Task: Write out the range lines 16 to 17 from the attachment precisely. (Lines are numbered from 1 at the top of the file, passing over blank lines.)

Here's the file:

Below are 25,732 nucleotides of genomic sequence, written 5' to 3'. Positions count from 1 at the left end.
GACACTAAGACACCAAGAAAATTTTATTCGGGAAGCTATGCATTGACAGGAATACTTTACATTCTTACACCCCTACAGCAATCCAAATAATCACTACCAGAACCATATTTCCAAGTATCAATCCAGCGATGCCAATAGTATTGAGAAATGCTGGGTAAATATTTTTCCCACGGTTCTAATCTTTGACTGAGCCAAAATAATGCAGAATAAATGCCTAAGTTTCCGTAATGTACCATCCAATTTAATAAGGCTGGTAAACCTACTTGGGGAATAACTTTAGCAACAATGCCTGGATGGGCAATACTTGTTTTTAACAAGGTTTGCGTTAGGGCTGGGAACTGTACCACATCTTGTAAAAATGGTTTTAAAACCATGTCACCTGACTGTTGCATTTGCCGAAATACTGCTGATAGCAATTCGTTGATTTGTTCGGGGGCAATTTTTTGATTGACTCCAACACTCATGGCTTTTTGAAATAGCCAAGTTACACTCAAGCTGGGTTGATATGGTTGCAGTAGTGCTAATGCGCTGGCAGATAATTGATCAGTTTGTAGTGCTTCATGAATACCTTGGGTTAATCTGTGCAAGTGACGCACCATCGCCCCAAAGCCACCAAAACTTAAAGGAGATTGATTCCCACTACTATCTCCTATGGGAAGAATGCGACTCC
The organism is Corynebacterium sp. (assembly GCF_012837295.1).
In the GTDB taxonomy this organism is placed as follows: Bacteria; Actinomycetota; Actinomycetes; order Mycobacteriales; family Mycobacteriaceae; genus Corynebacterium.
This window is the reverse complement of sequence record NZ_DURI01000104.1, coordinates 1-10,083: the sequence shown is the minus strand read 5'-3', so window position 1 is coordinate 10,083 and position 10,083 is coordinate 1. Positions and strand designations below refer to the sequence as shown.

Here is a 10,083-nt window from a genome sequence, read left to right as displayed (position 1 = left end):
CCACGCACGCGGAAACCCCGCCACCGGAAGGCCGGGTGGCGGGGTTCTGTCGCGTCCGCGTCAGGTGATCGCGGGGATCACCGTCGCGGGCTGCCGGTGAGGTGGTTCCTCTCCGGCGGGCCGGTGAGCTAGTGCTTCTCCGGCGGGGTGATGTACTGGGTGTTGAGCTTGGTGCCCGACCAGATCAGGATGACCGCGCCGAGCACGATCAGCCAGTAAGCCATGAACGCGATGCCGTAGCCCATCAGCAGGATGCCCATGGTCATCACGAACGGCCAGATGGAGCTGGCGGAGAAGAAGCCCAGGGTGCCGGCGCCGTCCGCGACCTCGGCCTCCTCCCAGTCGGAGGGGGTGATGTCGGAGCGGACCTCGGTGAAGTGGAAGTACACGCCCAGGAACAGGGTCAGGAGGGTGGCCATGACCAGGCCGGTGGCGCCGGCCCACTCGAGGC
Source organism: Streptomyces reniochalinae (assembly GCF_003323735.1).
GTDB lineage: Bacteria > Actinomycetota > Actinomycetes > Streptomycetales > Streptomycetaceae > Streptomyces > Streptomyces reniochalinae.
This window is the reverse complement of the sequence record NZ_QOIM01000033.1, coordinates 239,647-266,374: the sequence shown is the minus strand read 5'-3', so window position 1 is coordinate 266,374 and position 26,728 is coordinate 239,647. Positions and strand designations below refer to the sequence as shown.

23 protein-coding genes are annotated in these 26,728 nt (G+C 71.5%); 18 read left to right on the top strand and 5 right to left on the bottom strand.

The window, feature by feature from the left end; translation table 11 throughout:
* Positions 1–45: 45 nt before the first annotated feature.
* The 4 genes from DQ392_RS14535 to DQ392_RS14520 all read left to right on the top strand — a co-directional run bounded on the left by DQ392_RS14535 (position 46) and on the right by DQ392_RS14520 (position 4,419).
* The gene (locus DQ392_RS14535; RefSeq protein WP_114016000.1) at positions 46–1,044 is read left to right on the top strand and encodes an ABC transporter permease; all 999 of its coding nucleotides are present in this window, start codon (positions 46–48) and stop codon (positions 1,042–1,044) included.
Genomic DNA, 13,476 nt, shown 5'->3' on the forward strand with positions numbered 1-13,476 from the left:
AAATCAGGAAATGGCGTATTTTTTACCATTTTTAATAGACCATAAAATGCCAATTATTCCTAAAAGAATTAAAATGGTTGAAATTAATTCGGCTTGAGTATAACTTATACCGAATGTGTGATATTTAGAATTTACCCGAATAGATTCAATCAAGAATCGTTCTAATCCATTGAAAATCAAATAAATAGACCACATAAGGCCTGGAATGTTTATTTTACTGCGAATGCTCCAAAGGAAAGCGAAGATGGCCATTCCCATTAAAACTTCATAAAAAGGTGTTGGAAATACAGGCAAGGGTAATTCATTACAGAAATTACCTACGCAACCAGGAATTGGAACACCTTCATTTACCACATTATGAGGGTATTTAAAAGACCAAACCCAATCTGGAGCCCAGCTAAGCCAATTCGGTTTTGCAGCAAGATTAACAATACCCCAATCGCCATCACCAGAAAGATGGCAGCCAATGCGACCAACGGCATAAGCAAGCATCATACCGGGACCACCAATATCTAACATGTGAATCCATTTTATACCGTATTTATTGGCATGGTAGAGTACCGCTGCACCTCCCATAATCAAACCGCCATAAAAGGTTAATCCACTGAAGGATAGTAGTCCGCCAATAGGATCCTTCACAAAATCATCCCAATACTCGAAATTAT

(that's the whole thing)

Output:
Genomic DNA, 13,476 nt, shown 5'->3' on the forward strand with positions numbered 1-13,476 from the left:
AAATCAGGAAATGGCGTATTTTTTACCATTTTTAATAGACCATAAAATGCCAATTATTCCTAAAAGAATTAAAATGGTTGAAATTAATTCGGCTTGAGTATAACTTATACCGAATGTGTGATATTTAGAATTTACCCGAATAGATTCAATCAAGAATCGTTCTAATCCATTGAAAATCAAATAAATAGACCACATAAGGCCTGGAATGTTTATTTTACTGCGAATGCTCCAAAGGAAAGCGAAGATGGCCATTCCCATTAAAACTTCATAAAAAGGTGTTGGAAATACAGGCAAGGGTAATTCATTACAGAAATTACCTACGCAACCAGGAATTGGAACACCTTCATTTACCACATTATGAGGGTATTTAAAAGACCAAACCCAATCTGGAGCCCAGCTAAGCCAATTCGGTTTTGCAGCAAGATTAACAATACCCCAATCGCCATCACCAGAAAGATGGCAGCCAATGCGACCAACGGCATAAGCAAGCATCATACCGGGACCACCAATATCTAACATGTGAATCCATTTTATACCGTATTTATTGGCATGGTAGAGTACCGCTGCACCTCCCATAATCAAACCGCCATAAAAGGTTAATCCACTGAAGGATAGTAGTCCGCCAATAGGATCCTTCACAAAATCATCCCAATACTCGAAATTAT